Connor McDavid is your new NHL scoring leader, thanks to two goals on Saturday. That gives him 38 goals and 96 points on the season. There may be a debate as to who the NHL’s most valuable player is, given how much certain players have had to do with the fortunes of their teams. Hockey’s best player is clearly McDavid, though. He’s 30 points clear of the Oilers’ next-highest scorer. Only Anze Kopitar and Taylor Hall have a larger gap on their respective teams. Could we still not make a Hart Trophy argument for McDavid, even with the Oils missing the playoffs? Think about where they would be without him. Wow.
Most even-strength points this season:#Oilers Connor McDavid: 77
Nathan MacKinnon: 62
Nikita Kucherov: 61
Anze Kopitar: 60
— Sportsnet Stats (@SNstats) March 25, 2018
This is incredible if you’re an advanced stats kind of person. Maybe not so much in multicategory fantasy leagues, as it also means that McDavid isn’t elite when it comes to power-play points. As in 16 PPP, which is barely inside the top 100. The Oilers’ 14.3 percent power play (dead last in the NHL) might have something to do with that. More on that further down.
You’ll know that it is no fun if you are facing McDavid in a head-to-head playoff battle right now. That’s the situation I’m in right now, where I am losing by a small margin to a McDavid owner. The guy also owns Nathan MacKinnon, Auston Matthews, and Nico Hischier thanks to last-place (or near-last place) finishes the last several seasons, along with trades for more top draft picks. It’s basically been a five-year rebuild for this team, and it’s just coming to fruition now. So if he can hold off my late-week charge, hats off to him for sticking through the rebuild.
So in that head-to-head match it was his first period McDavid goal, followed by my Jeff Carter assist less than a minute later. Then in the second period his McDavid goal, followed by my Jeff Carter goal just over two minutes later. Life happens quickly.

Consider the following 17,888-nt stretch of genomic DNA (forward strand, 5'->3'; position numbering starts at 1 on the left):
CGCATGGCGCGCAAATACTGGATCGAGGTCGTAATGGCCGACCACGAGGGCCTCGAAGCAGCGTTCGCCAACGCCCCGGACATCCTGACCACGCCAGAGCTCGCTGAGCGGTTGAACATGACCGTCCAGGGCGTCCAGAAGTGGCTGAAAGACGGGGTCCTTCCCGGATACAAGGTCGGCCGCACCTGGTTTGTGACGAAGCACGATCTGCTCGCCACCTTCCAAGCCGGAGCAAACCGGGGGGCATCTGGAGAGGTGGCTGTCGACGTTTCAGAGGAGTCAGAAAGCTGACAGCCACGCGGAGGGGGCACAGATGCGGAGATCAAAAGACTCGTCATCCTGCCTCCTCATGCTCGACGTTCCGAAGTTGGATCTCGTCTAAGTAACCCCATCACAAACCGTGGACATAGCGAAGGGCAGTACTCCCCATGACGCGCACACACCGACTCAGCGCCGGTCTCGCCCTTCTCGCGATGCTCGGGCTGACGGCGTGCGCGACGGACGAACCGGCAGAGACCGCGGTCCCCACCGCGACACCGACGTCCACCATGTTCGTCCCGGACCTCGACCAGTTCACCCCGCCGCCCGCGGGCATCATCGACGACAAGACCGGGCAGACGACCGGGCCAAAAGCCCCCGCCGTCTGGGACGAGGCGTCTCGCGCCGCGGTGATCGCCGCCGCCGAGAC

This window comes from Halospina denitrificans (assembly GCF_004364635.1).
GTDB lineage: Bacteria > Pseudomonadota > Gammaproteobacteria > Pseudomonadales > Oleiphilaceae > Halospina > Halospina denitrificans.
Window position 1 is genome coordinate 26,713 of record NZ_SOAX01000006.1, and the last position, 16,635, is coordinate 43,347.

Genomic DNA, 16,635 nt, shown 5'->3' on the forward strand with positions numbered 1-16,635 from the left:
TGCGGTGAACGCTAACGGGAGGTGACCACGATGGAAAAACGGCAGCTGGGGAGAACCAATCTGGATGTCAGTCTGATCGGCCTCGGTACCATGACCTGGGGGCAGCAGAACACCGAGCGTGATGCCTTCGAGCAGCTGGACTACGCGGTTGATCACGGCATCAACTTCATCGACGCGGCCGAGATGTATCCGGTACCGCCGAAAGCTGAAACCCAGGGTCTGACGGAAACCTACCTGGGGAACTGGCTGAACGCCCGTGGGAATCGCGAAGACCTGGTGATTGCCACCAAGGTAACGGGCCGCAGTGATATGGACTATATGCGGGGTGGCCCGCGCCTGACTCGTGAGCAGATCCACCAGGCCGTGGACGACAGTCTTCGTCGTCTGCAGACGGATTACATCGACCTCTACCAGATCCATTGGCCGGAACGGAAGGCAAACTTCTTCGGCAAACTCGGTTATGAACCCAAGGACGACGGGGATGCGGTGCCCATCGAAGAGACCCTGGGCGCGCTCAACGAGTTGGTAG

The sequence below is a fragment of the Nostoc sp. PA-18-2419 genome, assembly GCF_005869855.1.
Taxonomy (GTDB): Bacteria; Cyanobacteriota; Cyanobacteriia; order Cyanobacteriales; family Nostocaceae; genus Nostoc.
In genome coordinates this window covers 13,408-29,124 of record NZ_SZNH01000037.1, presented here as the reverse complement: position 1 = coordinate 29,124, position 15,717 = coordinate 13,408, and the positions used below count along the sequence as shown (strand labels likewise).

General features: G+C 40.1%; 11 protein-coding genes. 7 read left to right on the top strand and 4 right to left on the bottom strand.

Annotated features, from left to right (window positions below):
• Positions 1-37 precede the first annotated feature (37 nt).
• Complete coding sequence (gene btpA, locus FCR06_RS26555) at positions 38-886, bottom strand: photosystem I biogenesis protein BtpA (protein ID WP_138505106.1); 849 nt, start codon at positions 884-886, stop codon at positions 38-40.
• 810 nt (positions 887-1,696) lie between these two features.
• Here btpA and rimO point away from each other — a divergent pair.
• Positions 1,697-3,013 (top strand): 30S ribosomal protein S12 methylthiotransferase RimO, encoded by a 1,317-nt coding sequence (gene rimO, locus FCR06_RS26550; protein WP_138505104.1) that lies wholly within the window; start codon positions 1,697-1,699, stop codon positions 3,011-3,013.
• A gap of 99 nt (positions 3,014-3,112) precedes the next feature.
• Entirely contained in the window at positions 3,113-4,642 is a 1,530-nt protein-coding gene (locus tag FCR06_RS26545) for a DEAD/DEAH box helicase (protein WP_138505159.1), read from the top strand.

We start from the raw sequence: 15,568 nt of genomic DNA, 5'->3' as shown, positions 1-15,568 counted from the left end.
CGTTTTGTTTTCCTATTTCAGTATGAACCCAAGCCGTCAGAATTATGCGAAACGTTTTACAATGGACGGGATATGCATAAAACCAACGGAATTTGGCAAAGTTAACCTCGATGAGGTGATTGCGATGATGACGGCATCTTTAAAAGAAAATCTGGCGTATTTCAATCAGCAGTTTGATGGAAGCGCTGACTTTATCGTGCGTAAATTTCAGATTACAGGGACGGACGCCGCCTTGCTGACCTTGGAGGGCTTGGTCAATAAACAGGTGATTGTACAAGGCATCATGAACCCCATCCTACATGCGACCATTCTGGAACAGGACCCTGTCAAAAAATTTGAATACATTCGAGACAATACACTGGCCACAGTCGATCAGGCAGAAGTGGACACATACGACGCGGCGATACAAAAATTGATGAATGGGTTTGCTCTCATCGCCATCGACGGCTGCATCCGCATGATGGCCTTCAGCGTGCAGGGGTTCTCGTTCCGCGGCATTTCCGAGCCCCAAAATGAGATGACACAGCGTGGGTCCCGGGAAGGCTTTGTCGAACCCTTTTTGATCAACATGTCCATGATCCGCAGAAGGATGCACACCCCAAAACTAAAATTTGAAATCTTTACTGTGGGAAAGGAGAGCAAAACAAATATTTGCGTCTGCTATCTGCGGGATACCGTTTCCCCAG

Speaking of which, Carter has been scoring at a near point-per-game pace (13 points in 15 games) since his return from injury. Carter’s return has also boosted Tanner Pearson, who has five goals and three assists in 12 games this month.
They may not be household names in most fantasy leagues, but Pontus Aberg and Ethan Bear are both receiving first-unit power-play minutes in Edmonton. It’s understandable that they are there for the Oilers, who at this point should be experimenting with anything to ensure next season’s power play is a vast improvement over this season’s. Aberg is a speedy talent who just couldn’t find room on a deep Nashville roster, while the rookie Bear’s shot from the point could prove to be an asset going forward.
By the way, Aberg has seven points (2g-5a) and a plus-5 over his last four games. So there’s some sneaky good value if you’re looking for it.
Evander Kane’s fantasy value was falling as the season went on in Buffalo, so his fantasy owners should be relieved with his trade to San Jose. Kane continues to be a great fit for the Sharks, scoring another two goals with 11 penalty minutes on Saturday. That gives him seven goals and 12 points in 12 games with his new team. Kane has also been shooting a ton with the Sharks, averaging over four shots a game since the trade.